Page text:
Joyce Glasser reviews Dina (October 20, 2017) Cert.15, 102 min.
Dina is a unique, beautifully made and yes, here’s that overused term again, but properly applied, ‘life affirming,’ film about a neurodiverse couple in their late 40s, Dina Buno and Scott Levin, preparing for their wedding day. It is her second, his first. Dina calls the filming experience, ‘the two most wonderful years of my life’, and her close relationship with Director Dan Sickles, whose late father was her special education teacher and lifelong friend, dispels any notion of exploitation. ‘I’m excited to tell my story of growing up on the autism spectrum and letting parents know that I beat incredible odds,’ she explains in the production notes. This intention legitimizes a scene in which Dina undresses to reveal the scars on her back as though symbolic of those incredible odds. Her life unfolds gradually through conversations and in one powerful scene that dispels any notion that Dina is a conventional documentary.
Neurodiverse is the modern term used to describe the significant population with some form of Autism Spectrum Disorder (ASD), which includes Asperger’s Syndrome, but Dina is more a character study than a film about disability. The distinctive and inventive style selected by producer/directors Dan Sickles and Antonio Santini (Mala, Mala) makes the film feel more like a romantic comedy, but one with more challenging obstacles to overcome and an extra dose of dark undercurrents.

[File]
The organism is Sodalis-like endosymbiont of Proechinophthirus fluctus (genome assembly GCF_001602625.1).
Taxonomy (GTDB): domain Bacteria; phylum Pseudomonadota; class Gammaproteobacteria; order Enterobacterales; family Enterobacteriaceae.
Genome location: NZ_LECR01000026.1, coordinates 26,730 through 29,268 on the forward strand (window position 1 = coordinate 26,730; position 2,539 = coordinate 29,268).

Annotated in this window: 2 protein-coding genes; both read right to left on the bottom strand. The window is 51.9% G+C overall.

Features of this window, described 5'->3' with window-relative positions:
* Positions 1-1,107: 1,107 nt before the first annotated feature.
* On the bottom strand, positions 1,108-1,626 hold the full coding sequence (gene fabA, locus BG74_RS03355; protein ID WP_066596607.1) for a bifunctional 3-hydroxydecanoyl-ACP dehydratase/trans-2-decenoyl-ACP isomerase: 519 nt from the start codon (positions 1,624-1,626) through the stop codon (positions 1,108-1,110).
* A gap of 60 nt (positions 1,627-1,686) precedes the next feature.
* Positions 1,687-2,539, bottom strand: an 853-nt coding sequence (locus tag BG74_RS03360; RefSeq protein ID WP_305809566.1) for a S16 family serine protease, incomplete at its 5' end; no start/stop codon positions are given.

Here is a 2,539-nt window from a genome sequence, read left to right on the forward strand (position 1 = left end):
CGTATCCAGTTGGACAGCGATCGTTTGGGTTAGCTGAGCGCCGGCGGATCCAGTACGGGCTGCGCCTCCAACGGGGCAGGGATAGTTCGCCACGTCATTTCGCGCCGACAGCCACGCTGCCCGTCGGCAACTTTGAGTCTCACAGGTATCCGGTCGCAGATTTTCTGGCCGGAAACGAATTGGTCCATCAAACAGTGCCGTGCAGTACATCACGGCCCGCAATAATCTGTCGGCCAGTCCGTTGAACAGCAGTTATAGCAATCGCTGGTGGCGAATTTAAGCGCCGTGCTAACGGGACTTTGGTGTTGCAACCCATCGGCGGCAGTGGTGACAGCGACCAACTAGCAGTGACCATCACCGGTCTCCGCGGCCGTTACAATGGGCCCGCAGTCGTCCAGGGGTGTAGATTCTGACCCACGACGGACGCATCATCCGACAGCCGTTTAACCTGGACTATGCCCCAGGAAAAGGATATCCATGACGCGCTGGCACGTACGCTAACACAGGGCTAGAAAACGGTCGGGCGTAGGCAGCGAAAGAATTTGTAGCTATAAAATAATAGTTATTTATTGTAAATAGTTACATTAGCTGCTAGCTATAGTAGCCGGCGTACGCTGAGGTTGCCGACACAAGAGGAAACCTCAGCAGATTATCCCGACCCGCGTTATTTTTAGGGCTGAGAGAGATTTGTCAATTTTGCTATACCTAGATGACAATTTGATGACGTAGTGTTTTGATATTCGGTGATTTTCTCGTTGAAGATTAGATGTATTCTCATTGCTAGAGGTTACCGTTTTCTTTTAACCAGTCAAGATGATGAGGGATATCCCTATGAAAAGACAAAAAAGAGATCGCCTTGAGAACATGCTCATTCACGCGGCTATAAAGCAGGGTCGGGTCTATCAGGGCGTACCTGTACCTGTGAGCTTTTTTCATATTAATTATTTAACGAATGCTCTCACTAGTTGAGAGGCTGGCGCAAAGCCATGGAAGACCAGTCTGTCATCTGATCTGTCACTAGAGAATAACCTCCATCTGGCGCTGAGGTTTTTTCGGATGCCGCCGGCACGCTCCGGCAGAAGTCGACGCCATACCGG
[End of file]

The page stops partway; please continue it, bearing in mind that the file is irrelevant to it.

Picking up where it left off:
In place of the documentary’s hand held camera is a static one, allowing Dina to interact with her environment and occupy the space in each frame. To avoid the characters playing to the camera and to capture honest action and reactions, the filmmakers let the camera roll for hours until the subjects forgot they were being filmed. Some of the shots – Dina at the bus stop carrying a huge Thanksgiving Day turkey – are more artistic and emotionally suggestive than informational.
A scene of Scott walking to work as a customer greeter at Wal-Mart was shot over several days as though it were the shower scene in Psycho. Then there is the emotional boost from the filmmakers’ use of music at unexpected junctures, which, on one occasion, complements Scott’s interest in music. The songs include the Sex and the City theme; She’s A Lady, Before the Next Teardrop Falls, and, most effectively, The Seekers’ A World of Our Own. There is even guitar music by actor (Juno)/ musician Michael Cera, who starred in Sebastian Silva’s Crystal Fairy & the Magical Cactus,’ edited by this film’s talented editor, Sofia Subercaseaux.
The wedding preparations are in full swing. The couple visit the Levin’s impossibly cluttered home where Dina and her future mother-in-law discuss the bridal bouquet. Scott is moving out of the only home that he has ever known to join Dina in her modest flat on the top floor of a depressing shop-fronted building in suburban Philadelphia. Dina tells us she has been on her own for some 20 years but, ‘it will be interesting’ sharing her flat.